Minnesota is one of nine states in the country that do not regulate the profession of veterinary technician, which means that anyone can be a veterinary technician, but only those who complete training are considered “certified.”

People like Kim Horne of the Minnesota Association of Veterinary Technicians are pushing for legislation that would change this. Horne, a certified veterinary technician, has been campaigning for technician certification since 2006. Now she finally has the feeling that the idea is working.

“The goal of the legislation is to try to reflect a bit more of the human health system, where there are different levels of nurses and assistants,” said Horne. “Often people leave their jobs and go to nursing. There are jobs that are better paid. “

Minnesota has four schools with accredited veterinary technician programs, with Vermillion Community College at Ely being the only program north of the Twin Cities. The program’s coordinator, Peter Hughes, said some of his students graduate and simply get better deals in other fields and believes the profession is regulated.

“At many veterinary offices in Minnesota, someone comes off the street. They say, “This person is hardworking. They look bright. I’ll train them on the job to do what they need to do, ‘”said Hughes, who was a practicing vet for 25 years. “You become competent quickly and do a good job. On the other hand, that’s not what your nurse is going through. If you don’t have to have an education for the job, there aren’t that many incentives to go to school for it. “

Proponents of the move also believe that it would lead to less turnover because wages would improve and a technician’s skills would be taken more seriously and therefore better used, resulting in greater job satisfaction.


Veterinary assistant Molly Meyhoefer examines four of a litter of six 2½ week old pups that were brought to the North Shore Veterinary Hospital for examination on Tuesday, August 24th, 2021. Steve Kuchera / Duluth News Tribune

The Minnesota House of Representatives has drafted a bill and a state senator has declared its readiness to draft one in the Senate, Horne said. Legislation introducing technicians into the Veterinary Practice Act was introduced at the 2021 session, with hearings and testimony expected at the 2022 session.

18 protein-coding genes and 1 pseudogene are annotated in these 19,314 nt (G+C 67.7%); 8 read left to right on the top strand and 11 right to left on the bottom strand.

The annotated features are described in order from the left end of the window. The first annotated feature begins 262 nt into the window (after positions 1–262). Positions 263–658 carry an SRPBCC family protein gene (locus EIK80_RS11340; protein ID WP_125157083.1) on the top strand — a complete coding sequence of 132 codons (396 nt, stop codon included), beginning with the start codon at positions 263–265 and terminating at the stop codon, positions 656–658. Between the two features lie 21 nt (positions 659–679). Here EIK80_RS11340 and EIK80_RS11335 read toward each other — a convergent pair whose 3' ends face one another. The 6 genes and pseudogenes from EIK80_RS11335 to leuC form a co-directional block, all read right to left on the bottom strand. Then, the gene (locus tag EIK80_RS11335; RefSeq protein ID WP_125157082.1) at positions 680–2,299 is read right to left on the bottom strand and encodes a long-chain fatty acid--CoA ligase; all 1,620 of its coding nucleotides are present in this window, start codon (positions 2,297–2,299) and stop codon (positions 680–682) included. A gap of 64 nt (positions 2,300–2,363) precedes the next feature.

Maria Nellessen, certified technician with the Minnesota Veterinary Medical Association, stressed that the legislation would also ensure a higher standard of care for the public, especially since non-certified veterinary technicians working in a clinic do not require further training.

“It’s a medical profession. There’s always something new,” said Nellessen. “There are so many changes. People have to keep track of things.”

Nobody would lose their job under the proposed law, Horne said, adding that uncertified technicians would still be able to do their jobs but would only need to identify themselves as assistants.

Northwood Technical College in Wisconsin, formerly called WITC, has an accredited program on its New Richmond campus and has received requests from local practitioners to expand its program to the Superior Campus.

“(D) this is a possibility in the future and something that we are investigating,” said the university’s spokeswoman, Jena Vogtmann, in a statement. “Part of the goal was to get the program accredited before we consider expanding it to other campuses.”

The program started in autumn 2019 and was accredited in February. This fall, 87 students are enrolled in the program, which Vogtman said had a long waiting list of applicants.

“We have a lot of needs up here,” said Hargrove. “They’d all be hired.”

Until the situation changes, Hargrove strongly encouraged current and future pet owners to plan routine veterinary visits well in advance.

This story was updated on October 7th at 9:45 am to show that Maria Nellessen works for the Minnesota Veterinary Association and to indicate that they are non-certified veterinary technicians with no obligation to continue their education.